War has a way of finding Jim Haynes ’83. Just six months after President George Bush appointed him general counsel of the Army in 1990, Iraqi President Saddam Hussein invaded Kuwait, sparking the Persian Gulf War.

Then, after an eight-year hiatus from government during the Clinton administration, another president named Bush appointed Haynes to an even bigger Pentagon post: general counsel of the U.S. Department of Defense. He was sworn in just four months before the September 11 attacks.

In fact, Haynes was in the Pentagon that morning when American Airlines Flight 77 slammed into the building, claiming 184 victims. “It was very touch and go in the first couple of hours because the smoke was pretty dense,” recalled Haynes, who spent the remainder of the day and night working from the Pentagon’s command center.

Since that morning, Haynes has devoted nearly every waking hour to overseeing legal and policy matters surrounding the war on terrorism. He has done this while remaining focused on what he was originally brought back to the Pentagon to do: help Defense Secretary Donald Rumsfeld reorganize one of the world’s largest and most hierarchical organizations.

“We are prosecuting the war very vigorously,” said Haynes, “but we are also examining the way this place is put together and the way it operates.”

Haynes argues that the demands of the current conflict actually reinforce the need to restructure the Defense Department, which, he points out, is still set up in much the same way as it was during the Cold War. “The world has changed,” he said, stressing that the Pentagon must change “the way we buy things, the way we manage decision making, the way we engage with the rest of the world. We’ve got to become more nimble, we’ve got to become more efficient, and we’ve got to become smarter.”

As top lawyer in a department of more than 6,500 attorneys, Haynes is charged with overseeing the military’s prosecution of those captured and detained in the new war. The United States is currently holding more than 500 people as captives–both American citizens and foreign nationals. While some have criticized the Bush administration’s treatment of the prisoners and have questioned whether their civil liberties have been violated, Haynes doesn’t flinch from what he sees as a responsibility to defend the country.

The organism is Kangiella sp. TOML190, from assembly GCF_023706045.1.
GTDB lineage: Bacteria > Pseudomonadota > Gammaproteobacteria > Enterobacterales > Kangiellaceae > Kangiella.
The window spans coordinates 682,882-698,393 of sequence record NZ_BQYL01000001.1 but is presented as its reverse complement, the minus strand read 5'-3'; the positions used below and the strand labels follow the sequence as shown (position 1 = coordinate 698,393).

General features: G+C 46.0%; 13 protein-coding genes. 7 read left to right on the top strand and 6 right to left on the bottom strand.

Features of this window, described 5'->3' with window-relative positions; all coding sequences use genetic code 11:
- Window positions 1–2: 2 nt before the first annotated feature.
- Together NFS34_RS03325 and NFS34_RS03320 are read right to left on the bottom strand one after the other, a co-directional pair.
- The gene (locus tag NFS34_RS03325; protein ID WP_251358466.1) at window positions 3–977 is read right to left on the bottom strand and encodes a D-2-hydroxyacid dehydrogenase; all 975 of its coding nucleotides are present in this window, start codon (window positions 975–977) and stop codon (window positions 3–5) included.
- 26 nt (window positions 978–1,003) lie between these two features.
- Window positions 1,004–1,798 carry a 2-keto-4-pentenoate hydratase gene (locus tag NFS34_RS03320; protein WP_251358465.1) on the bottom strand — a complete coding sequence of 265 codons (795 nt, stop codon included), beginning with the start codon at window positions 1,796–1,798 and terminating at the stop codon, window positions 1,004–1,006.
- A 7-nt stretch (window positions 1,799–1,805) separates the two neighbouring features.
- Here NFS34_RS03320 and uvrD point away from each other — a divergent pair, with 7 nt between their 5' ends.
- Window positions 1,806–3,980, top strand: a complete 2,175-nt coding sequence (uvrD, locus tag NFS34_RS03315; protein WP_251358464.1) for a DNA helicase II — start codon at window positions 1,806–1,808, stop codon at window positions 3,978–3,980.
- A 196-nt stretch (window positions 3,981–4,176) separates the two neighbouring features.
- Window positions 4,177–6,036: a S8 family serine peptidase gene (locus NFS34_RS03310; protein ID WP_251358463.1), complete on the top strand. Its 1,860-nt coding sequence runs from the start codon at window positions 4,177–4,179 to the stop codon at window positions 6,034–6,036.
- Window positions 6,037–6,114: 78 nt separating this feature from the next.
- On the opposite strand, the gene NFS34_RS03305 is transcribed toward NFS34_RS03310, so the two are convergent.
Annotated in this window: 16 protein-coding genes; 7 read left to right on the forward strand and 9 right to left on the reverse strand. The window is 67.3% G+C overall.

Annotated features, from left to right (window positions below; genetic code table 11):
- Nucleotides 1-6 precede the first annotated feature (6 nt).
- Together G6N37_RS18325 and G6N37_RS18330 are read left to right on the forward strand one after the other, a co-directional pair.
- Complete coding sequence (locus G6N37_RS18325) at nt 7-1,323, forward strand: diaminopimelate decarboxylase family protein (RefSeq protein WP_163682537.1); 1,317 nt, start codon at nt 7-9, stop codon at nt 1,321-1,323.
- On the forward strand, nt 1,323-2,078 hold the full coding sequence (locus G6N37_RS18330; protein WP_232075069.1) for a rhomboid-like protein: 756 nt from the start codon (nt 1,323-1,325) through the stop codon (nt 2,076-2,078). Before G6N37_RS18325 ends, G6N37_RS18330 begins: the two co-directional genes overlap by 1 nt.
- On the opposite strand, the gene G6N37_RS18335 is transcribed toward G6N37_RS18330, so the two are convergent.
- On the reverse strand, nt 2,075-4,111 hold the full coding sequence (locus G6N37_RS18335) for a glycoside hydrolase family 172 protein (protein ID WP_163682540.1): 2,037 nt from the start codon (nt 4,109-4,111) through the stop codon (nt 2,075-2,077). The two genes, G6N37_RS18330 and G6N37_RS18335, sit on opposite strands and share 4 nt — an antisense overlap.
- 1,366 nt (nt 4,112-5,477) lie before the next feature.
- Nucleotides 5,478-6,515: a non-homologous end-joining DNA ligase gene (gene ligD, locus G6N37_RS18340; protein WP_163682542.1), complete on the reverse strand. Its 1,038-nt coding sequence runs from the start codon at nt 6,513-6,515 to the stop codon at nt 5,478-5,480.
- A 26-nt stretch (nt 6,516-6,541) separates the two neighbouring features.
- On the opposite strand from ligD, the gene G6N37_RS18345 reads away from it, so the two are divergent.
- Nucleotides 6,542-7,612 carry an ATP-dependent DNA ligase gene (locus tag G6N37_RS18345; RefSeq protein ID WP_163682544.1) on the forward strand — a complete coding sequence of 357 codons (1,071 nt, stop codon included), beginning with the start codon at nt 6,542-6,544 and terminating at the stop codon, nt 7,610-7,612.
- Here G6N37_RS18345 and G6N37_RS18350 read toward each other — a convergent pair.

“We are being very careful and deliberate in what we do,” he said. “We are confident that what we’re doing is lawful and is consistent with the Constitution. There is a first priority here right now that we think is appropriate, and it’s to protect the American people and to prosecute the war.”

Haynes has brought both private-sector and military experience to his current job. After graduating from HLS, he enrolled in active duty in the Army, where he served as a captain. Between his two Bush administration appointments, he worked in the Washington, D.C., office of Jenner & Block and later as general counsel for General Dynamic Corp.’s Marine Group.

For now, Haynes is focused “with white-hot intensity” on the demands of his Pentagon post.

“There were a number of people killed here. On a very personal level, that’s a motivator,” he said. “Equally important is the fact that we’re sending young men and women out all around the world . . . who are in just as much peril and sometimes lose their lives. So it’s very serious business.”